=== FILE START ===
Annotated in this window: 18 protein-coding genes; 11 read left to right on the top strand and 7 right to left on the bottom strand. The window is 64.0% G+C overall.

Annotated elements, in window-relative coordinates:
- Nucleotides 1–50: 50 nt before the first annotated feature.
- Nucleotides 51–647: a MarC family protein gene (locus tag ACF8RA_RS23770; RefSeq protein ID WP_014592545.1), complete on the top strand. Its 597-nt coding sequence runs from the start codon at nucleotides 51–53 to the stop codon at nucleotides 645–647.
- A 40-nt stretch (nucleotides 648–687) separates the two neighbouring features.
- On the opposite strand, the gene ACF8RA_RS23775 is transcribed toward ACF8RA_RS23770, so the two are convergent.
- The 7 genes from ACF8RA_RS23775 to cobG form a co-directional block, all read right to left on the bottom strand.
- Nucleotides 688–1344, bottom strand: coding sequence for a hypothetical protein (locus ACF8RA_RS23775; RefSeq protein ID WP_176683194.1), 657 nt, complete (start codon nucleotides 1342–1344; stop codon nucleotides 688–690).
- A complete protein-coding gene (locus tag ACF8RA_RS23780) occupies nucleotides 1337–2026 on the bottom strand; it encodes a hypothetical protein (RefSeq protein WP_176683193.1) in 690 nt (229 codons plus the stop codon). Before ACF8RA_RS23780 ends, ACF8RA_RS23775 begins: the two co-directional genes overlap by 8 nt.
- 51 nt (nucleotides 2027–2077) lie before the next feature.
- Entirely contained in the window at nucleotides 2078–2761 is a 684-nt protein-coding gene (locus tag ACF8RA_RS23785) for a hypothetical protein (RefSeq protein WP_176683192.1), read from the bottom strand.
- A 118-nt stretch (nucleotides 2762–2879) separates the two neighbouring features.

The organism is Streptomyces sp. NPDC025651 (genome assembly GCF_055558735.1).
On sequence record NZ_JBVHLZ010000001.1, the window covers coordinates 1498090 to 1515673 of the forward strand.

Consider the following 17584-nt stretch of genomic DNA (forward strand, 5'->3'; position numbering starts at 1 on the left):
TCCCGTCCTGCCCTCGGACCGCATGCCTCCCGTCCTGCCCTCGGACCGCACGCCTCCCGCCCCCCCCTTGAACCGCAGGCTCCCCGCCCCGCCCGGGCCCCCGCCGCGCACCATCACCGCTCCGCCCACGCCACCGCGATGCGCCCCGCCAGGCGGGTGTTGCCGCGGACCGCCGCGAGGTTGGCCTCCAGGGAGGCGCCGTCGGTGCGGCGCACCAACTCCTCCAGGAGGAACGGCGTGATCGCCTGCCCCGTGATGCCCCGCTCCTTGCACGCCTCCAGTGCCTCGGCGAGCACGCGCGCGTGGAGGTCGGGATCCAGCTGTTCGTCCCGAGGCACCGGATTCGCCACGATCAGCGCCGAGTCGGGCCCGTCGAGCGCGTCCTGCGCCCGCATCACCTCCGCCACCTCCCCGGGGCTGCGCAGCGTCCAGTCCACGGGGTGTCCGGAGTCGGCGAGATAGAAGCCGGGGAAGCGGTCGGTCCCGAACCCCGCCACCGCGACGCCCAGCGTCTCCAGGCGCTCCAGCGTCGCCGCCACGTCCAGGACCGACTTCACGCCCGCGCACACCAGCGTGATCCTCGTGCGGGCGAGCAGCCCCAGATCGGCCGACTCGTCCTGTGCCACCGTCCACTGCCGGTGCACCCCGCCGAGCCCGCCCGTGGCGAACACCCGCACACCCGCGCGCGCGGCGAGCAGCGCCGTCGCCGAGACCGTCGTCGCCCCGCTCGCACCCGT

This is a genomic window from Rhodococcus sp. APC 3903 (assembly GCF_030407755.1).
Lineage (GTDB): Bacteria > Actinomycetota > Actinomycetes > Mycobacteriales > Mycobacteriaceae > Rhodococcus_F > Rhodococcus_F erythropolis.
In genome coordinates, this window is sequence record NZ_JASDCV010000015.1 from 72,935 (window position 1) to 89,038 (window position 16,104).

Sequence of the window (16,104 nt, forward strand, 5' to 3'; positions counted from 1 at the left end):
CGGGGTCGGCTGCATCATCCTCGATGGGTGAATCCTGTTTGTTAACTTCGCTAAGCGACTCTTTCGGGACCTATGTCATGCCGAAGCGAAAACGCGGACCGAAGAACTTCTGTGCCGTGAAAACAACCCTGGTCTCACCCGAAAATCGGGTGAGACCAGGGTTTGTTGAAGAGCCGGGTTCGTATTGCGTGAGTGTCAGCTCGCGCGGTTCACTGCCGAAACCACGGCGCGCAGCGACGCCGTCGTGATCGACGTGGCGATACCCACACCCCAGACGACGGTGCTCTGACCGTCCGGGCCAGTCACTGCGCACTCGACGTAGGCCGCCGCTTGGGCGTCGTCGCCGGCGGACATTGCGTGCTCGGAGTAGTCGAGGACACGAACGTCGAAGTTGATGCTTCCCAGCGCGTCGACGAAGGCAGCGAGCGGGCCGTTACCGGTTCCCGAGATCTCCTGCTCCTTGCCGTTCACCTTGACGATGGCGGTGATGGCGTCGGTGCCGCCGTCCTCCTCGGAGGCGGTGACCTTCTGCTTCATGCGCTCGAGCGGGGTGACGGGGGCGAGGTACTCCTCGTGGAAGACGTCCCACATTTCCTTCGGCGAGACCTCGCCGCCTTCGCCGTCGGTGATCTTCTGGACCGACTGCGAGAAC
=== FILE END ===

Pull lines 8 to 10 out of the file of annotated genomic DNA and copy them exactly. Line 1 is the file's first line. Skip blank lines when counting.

- Nucleotides 688–1344, bottom strand: coding sequence for a hypothetical protein (locus ACF8RA_RS23775; RefSeq protein ID WP_176683194.1), 657 nt, complete (start codon nucleotides 1342–1344; stop codon nucleotides 688–690).
- A complete protein-coding gene (locus tag ACF8RA_RS23780) occupies nucleotides 1337–2026 on the bottom strand; it encodes a hypothetical protein (RefSeq protein WP_176683193.1) in 690 nt (229 codons plus the stop codon). Before ACF8RA_RS23780 ends, ACF8RA_RS23775 begins: the two co-directional genes overlap by 8 nt.
- 51 nt (nucleotides 2027–2077) lie before the next feature.